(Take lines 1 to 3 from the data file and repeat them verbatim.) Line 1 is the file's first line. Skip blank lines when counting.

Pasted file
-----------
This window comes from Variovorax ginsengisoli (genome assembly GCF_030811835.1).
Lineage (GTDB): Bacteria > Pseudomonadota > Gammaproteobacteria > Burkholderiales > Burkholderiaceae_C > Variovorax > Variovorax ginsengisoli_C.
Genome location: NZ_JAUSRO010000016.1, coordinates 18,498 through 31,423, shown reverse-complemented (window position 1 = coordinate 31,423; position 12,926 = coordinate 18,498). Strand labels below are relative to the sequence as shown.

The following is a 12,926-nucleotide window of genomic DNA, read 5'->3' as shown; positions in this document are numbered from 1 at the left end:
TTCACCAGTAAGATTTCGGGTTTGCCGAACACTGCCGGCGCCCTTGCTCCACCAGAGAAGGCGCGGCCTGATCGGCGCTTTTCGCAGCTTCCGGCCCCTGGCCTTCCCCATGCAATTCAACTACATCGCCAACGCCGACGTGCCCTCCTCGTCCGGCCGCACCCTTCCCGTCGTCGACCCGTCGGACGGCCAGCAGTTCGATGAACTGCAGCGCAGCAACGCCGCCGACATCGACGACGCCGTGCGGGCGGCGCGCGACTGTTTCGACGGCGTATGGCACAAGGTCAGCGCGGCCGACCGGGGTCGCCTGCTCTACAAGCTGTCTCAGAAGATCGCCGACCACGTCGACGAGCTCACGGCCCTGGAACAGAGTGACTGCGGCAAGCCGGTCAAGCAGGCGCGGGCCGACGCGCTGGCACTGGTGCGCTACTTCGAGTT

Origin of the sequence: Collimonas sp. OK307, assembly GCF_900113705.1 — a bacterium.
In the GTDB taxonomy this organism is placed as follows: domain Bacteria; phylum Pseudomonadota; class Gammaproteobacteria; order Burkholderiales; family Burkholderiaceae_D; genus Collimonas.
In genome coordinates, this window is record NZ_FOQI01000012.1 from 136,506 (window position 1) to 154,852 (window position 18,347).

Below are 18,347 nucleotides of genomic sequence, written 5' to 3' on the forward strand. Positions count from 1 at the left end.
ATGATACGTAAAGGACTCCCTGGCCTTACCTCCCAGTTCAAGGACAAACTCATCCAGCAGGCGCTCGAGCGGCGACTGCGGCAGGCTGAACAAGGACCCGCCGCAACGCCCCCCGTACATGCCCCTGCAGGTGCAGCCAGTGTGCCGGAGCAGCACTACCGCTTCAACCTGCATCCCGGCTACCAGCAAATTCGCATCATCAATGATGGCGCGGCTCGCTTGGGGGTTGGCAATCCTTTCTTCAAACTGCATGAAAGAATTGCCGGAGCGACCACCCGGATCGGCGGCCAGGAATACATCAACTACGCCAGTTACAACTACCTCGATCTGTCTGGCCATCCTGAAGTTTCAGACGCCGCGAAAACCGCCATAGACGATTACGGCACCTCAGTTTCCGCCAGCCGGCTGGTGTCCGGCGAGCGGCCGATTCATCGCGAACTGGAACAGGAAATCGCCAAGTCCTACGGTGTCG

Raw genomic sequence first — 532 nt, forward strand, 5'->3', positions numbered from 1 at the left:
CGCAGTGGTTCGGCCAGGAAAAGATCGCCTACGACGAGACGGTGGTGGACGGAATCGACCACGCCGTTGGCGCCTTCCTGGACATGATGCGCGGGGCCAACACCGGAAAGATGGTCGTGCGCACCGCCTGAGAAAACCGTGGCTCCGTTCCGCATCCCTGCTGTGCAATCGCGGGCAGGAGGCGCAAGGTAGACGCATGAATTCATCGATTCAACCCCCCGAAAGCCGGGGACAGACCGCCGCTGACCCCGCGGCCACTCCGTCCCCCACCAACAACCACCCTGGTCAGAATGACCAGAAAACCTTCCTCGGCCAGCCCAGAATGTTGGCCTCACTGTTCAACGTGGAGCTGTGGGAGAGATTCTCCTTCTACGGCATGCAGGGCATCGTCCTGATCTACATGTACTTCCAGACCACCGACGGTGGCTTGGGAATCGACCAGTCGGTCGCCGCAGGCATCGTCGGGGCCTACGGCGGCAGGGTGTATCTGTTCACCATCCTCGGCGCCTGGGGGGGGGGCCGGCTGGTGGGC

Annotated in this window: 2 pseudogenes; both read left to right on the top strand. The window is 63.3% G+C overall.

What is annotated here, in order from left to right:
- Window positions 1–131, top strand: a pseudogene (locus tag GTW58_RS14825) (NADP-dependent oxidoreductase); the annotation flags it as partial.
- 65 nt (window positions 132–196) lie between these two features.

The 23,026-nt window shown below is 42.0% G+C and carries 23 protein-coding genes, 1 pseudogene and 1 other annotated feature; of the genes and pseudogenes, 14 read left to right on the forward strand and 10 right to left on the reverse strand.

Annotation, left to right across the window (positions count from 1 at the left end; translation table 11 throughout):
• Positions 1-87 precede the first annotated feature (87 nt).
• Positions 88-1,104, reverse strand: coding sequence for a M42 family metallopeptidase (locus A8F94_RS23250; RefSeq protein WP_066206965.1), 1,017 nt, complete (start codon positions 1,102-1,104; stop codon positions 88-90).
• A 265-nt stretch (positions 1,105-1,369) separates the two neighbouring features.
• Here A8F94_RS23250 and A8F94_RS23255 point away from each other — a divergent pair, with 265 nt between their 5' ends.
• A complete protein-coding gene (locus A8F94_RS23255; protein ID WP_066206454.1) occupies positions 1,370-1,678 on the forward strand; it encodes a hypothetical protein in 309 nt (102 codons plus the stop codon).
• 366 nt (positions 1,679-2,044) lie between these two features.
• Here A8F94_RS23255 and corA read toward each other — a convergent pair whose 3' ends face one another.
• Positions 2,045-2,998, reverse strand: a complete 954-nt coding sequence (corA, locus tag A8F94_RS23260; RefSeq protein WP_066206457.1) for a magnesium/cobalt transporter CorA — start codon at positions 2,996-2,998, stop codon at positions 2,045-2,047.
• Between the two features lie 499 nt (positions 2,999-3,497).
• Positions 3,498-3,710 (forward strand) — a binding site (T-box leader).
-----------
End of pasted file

This window comes from Variovorax ginsengisoli (genome assembly GCF_030811835.1).
Lineage (GTDB): Bacteria > Pseudomonadota > Gammaproteobacteria > Burkholderiales > Burkholderiaceae_C > Variovorax > Variovorax ginsengisoli_C.
Genome location: NZ_JAUSRO010000016.1, coordinates 18,498 through 31,423, shown reverse-complemented (window position 1 = coordinate 31,423; position 12,926 = coordinate 18,498). Strand labels below are relative to the sequence as shown.